Kabul Catastrophe • by Patrick Macrory (Oxford University Press, £6.95).
SIR Patrick Macrory's account of the disastrous retreat of the British Army of the Indus from Afghanistan in January 1842 is a brilliantly told tale of high drama and military defeat. His historic narrative roars along like a mountain stream in full torrent, taking with it a pell-mell of every type of military adventurer whose incompetence permitted the slaughter by the Afghans of 16,000 soldiers, camp-followers, women and children.
The sole British survivor of the retreat from Kabul, through the snowbound mountains to Jalalabad, was the wounded and exhausted Surgeon Brydon. He rode into Jalalabad on a horse given to him by a veteran subador who was dying of his wounds. Some 4,000 British troops died, and 12,000 of their followers, in the height of the Afghan winter of 1842.
This brilliantly written and entertaining piece of history is well illustrated by four excellent maps. Because the Soviet Army occupies Afghanistan today, we are all too familiar with Central Asia and such names in these pages as Kabul, Teheran, Kandahar, the Khyber Pass, Baluchastan, Peshawar, Lahore and Delhi. History is nothing if it is not about people, both the humble and the exalted, and Patrick Macrory fills his pages with rich accounts of the deeds of many of the most fascinating men and women of the British Raj of 145 years ago.
Among my favourites is the one armed Brigadier Shelton (he lost his right arm in the Peninsular War), who commanded the 44th Regiment in 1845, when it was stationed in Dublin. He was thrown from his horse and died in agony after three days. He was so hated by his men that whey they learnt of their Colonel's death, they paraded spontaneously on the parade ground and gave three hearty cheers.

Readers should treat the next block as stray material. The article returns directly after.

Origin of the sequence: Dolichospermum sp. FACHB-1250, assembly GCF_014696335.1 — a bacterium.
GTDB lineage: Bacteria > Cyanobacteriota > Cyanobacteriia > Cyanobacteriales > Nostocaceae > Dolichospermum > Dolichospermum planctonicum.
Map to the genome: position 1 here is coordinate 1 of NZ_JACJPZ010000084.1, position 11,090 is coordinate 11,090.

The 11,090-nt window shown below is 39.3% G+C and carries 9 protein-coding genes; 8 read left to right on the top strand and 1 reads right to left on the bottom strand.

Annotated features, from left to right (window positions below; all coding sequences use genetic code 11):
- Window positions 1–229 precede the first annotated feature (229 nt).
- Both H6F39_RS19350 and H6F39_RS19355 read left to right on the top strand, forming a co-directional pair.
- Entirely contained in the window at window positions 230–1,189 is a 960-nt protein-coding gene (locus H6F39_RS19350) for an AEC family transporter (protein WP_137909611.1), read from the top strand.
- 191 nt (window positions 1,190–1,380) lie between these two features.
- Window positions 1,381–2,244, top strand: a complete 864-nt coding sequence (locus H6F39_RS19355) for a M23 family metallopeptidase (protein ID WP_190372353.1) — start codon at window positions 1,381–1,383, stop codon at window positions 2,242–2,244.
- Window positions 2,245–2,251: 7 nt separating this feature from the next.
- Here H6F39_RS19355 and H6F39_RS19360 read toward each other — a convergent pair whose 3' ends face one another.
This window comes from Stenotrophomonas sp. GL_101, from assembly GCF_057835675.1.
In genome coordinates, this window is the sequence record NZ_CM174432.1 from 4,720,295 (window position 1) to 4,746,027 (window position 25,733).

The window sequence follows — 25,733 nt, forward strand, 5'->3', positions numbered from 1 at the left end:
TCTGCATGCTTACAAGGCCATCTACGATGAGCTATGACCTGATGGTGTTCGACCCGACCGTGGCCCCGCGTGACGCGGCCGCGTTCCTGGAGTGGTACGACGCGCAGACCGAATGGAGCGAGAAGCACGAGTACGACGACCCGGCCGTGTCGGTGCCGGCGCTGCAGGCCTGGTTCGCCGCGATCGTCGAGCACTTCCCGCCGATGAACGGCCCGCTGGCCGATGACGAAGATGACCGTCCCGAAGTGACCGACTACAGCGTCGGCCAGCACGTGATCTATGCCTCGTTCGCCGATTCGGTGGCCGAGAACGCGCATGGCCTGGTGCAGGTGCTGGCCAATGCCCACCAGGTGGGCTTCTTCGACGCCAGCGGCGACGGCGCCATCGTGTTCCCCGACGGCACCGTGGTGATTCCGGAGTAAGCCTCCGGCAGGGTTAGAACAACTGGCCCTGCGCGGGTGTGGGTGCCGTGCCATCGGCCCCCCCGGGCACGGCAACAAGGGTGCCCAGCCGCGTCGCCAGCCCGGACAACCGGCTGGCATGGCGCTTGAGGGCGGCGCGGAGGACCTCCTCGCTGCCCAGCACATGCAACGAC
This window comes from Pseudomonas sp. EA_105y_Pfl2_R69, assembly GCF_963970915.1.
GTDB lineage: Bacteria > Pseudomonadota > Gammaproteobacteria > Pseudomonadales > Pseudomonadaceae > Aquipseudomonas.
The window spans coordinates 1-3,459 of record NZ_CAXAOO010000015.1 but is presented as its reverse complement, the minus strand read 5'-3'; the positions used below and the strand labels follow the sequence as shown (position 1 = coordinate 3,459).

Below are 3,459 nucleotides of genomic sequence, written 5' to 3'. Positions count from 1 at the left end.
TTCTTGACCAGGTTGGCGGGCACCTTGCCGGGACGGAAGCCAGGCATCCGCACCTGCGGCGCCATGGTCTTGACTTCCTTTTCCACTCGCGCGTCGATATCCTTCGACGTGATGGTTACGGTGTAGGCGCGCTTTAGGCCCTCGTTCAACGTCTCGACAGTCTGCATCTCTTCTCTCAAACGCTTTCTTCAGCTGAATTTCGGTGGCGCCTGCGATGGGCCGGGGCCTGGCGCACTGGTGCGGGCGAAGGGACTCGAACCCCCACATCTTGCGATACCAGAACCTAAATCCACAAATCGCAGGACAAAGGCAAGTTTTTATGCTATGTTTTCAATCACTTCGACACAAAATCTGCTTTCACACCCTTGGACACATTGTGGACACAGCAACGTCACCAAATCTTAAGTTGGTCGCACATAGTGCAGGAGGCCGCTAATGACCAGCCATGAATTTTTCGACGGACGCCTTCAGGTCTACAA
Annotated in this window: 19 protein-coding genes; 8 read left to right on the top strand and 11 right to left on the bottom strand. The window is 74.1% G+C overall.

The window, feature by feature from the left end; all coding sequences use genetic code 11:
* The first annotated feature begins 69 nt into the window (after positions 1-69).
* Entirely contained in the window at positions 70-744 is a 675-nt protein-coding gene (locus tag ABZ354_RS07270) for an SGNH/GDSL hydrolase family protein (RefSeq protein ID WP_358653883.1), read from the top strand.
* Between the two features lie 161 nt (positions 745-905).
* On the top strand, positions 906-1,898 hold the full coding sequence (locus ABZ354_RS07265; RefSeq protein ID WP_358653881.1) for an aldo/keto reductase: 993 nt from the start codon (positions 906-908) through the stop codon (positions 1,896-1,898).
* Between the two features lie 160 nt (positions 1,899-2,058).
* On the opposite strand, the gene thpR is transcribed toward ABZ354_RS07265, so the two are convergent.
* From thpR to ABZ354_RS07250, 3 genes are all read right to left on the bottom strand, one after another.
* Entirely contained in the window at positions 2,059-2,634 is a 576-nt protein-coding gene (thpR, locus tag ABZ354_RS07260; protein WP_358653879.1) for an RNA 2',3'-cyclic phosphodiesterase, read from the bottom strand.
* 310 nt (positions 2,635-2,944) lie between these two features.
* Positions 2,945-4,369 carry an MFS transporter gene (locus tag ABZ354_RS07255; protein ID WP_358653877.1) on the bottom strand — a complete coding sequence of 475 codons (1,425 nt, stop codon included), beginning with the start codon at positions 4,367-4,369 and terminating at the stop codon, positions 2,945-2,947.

Brigadier Robert Sale was a similar character, larger than life. He had commanded the mutinous Queen's 13th Light Infantry, who had a habit of murdering their officers and NCOs. Each time Sale was threatened, he paraded his troops, gave the order to load with blank cartridges, taunted any man to slip one live round up the barrel of his gun, and sitting astride his charger, in front of the mutinous battalion, gave t e order to resent fire"! His bluff was never called.
There is a strong Irish connection throughout the book as Ulster families featured largely and heroically in the history of the British Raj and Afghanistan, men like, MacNaughten, the Lawrences and the Potingers. Sir William MacNaughten, envoy in Kabul, met a hideous death, betrayed and dismembered by the rebellious Afghans.
It was another Irishman, General Sir John Keane, who occupied Afghanistan for the British in 1839, and set up headquarters in Kabul. It was he who prophesied, before he retired to become Baron Keane of Cappoquin in Co Waterford, that he was quitting a countrywhere it would not be long before there was some "signal catastrophe."
This extraordinary story of the British Raj in Afghanistan of 1842 is exciting reading and particularly appropriate in view of the fact that the Soviet Army of occupation in that country may be heading for a "signal catastrophe" in 1987.